Well, I know my shop can't be as cold as some
of yours (I live in Northern California), but I
really find that I avoid doing anything during
the "hard" winter months here - Dec - March.
So I like to change that.
I have a small ceramic heater that I know is
puny, but if I close the shop doors (it's insulated
and a single stall wide), it should do fine.
I was thinking of my feet on the concrete slab
and wondering if anyone had experience using
foot heaters - the kind you use for hunting, hiking?
Do they work? What other things do you do to
stay warm in your unheated shop? Extra socks?
I live in Buffalo, NY and worked outdoors for over 10 years. The
HotHands foot warmers work well with insulated footware. The boots I
wore had 1000 grams of Thinsulate. The HorHands last for about 6 hours
and kept my feet warm in sub-zero temperatures as long as your feet stay
Get something between your feet and that concrete. Either get some wood
down there or some kind of rubber mat.
If your feet get cold, they deserve some kind of special footwear. My wife
has a couple pair of foam insulated boots. They are lightweight, if a
little bulky, but super warm. She swears by them. I use the old hikers
trick. A thin sock inside of a thick sock. This was to help prevent
blisters. But it keeps your feet warmer too.
I am a big believer in protective footwear. My work boots have a steel toe.
They saved my toes a few times. (Not that I ever drop anything on them.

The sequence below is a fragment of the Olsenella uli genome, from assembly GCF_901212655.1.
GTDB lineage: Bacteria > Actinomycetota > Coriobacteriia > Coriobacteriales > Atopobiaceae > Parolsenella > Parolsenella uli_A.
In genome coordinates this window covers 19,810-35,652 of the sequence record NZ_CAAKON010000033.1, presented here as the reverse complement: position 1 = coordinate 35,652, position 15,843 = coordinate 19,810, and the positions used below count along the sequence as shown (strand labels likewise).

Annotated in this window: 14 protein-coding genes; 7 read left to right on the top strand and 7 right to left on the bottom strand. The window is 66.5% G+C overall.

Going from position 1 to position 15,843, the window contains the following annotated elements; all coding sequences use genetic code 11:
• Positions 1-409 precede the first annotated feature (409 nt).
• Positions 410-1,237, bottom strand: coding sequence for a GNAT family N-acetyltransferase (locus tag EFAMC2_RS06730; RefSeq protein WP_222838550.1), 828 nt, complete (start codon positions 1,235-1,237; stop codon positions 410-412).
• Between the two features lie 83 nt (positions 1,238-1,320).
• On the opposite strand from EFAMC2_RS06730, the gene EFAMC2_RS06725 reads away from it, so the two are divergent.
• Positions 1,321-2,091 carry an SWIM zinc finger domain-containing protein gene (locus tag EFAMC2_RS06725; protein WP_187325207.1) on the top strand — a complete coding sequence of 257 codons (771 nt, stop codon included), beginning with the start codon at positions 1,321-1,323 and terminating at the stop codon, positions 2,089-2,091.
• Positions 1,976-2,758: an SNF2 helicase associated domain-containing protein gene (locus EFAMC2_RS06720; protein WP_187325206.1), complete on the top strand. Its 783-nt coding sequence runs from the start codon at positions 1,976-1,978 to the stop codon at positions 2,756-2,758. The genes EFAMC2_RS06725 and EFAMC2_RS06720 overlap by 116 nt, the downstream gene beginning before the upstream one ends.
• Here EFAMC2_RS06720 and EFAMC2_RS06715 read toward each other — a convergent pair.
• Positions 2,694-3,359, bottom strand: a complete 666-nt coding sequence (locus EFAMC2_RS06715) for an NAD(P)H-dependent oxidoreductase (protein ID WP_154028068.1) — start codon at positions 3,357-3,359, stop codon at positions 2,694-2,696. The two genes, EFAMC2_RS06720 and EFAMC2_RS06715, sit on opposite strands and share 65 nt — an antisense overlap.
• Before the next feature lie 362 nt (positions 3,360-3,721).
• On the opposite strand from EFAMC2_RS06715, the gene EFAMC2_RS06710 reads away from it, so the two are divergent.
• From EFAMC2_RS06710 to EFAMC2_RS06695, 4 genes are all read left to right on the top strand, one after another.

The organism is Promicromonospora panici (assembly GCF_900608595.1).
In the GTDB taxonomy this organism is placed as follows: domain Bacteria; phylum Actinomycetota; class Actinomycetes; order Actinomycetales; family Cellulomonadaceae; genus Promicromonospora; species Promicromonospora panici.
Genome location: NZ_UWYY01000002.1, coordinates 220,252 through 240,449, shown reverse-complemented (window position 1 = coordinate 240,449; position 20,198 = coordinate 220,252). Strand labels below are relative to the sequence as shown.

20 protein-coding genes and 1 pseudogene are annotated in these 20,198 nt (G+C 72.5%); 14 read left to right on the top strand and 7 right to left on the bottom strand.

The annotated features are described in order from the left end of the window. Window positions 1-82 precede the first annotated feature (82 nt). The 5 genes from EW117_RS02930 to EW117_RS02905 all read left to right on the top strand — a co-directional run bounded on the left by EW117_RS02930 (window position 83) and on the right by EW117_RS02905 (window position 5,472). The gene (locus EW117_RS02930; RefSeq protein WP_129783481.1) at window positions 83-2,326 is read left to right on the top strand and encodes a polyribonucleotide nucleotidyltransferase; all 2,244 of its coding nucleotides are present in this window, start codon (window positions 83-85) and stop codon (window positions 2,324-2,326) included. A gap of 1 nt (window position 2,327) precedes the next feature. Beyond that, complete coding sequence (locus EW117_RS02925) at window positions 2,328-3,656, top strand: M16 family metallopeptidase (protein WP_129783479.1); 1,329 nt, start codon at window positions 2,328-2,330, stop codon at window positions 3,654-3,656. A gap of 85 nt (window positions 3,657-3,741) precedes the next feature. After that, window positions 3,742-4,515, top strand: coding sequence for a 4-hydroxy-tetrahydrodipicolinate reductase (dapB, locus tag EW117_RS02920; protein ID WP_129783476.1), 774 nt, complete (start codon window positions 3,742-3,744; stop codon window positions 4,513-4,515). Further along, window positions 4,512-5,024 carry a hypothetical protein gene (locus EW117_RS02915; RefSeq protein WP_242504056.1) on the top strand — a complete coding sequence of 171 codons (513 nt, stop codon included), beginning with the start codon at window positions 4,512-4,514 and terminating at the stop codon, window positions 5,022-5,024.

I don't know what type of shop you have barn, garage, basement, shed.
But I like an oil heated radiator over the ceramic. They hold the heat
longer and just feel more comfortable.
As far as the floor, like everyone else said. Also look into the OSB
with rubber or plastic bubbles underneath . They are made for concrete
underlayment for a wood floor. They do two things protect your tools and
the bubbles get you off the concrete and protect the wood.
Wish I had done mine like that. I put down commercial vinyl tiles. Those
OSB tiles weren't around then.
On 11/30/2010 7:13 PM, email@example.com wrote:
1) A lot of heat is lost via the head in cold weather, so a knitted cap is a
good idea. 2) Rubber floor matts keep your boots off that cold concrete.
3) An insulated vest helps a lot without restricting the arms as a jacket
can. 4) A thermos of hot tea or coffee. 5) I've tried fingerless gloves to
help keep my hands warm, but I only use them for tasks where fine dexterity
is not required, like steering a ROS around.